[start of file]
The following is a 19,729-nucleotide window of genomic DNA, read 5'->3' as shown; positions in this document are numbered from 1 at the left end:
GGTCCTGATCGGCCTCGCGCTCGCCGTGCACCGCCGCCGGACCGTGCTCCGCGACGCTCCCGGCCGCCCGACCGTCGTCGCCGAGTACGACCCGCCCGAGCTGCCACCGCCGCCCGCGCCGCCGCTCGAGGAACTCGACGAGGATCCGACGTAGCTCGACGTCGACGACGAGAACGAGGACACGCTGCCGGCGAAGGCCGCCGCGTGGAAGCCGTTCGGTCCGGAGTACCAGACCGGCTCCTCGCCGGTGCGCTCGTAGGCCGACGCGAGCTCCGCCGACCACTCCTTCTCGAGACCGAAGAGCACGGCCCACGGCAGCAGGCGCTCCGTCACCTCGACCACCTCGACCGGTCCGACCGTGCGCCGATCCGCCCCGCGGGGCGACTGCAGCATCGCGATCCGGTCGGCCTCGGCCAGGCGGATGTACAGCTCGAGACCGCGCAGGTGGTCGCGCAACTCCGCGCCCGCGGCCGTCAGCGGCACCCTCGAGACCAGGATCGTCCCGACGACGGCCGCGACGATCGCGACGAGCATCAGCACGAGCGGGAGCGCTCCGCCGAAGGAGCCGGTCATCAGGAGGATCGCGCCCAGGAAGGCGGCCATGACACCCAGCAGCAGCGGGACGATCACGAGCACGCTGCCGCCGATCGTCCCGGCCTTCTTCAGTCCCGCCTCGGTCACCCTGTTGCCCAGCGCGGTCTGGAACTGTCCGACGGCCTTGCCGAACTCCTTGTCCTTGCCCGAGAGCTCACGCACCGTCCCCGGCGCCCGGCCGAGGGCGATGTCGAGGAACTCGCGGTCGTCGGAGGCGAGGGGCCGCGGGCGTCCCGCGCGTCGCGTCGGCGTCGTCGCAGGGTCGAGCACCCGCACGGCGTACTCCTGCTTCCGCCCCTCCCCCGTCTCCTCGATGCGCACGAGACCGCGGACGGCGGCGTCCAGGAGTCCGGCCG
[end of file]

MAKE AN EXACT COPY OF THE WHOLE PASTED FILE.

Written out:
The following is a 19,729-nucleotide window of genomic DNA, read 5'->3' as shown; positions in this document are numbered from 1 at the left end:
GGTCCTGATCGGCCTCGCGCTCGCCGTGCACCGCCGCCGGACCGTGCTCCGCGACGCTCCCGGCCGCCCGACCGTCGTCGCCGAGTACGACCCGCCCGAGCTGCCACCGCCGCCCGCGCCGCCGCTCGAGGAACTCGACGAGGATCCGACGTAGCTCGACGTCGACGACGAGAACGAGGACACGCTGCCGGCGAAGGCCGCCGCGTGGAAGCCGTTCGGTCCGGAGTACCAGACCGGCTCCTCGCCGGTGCGCTCGTAGGCCGACGCGAGCTCCGCCGACCACTCCTTCTCGAGACCGAAGAGCACGGCCCACGGCAGCAGGCGCTCCGTCACCTCGACCACCTCGACCGGTCCGACCGTGCGCCGATCCGCCCCGCGGGGCGACTGCAGCATCGCGATCCGGTCGGCCTCGGCCAGGCGGATGTACAGCTCGAGACCGCGCAGGTGGTCGCGCAACTCCGCGCCCGCGGCCGTCAGCGGCACCCTCGAGACCAGGATCGTCCCGACGACGGCCGCGACGATCGCGACGAGCATCAGCACGAGCGGGAGCGCTCCGCCGAAGGAGCCGGTCATCAGGAGGATCGCGCCCAGGAAGGCGGCCATGACACCCAGCAGCAGCGGGACGATCACGAGCACGCTGCCGCCGATCGTCCCGGCCTTCTTCAGTCCCGCCTCGGTCACCCTGTTGCCCAGCGCGGTCTGGAACTGTCCGACGGCCTTGCCGAACTCCTTGTCCTTGCCCGAGAGCTCACGCACCGTCCCCGGCGCCCGGCCGAGGGCGATGTCGAGGAACTCGCGGTCGTCGGAGGCGAGGGGCCGCGGGCGTCCCGCGCGTCGCGTCGGCGTCGTCGCAGGGTCGAGCACCCGCACGGCGTACTCCTGCTTCCGCCCCTCCCCCGTCTCCTCGATGCGCACGAGACCGCGGACGGCGGCGTCCAGGAGTCCGGCCG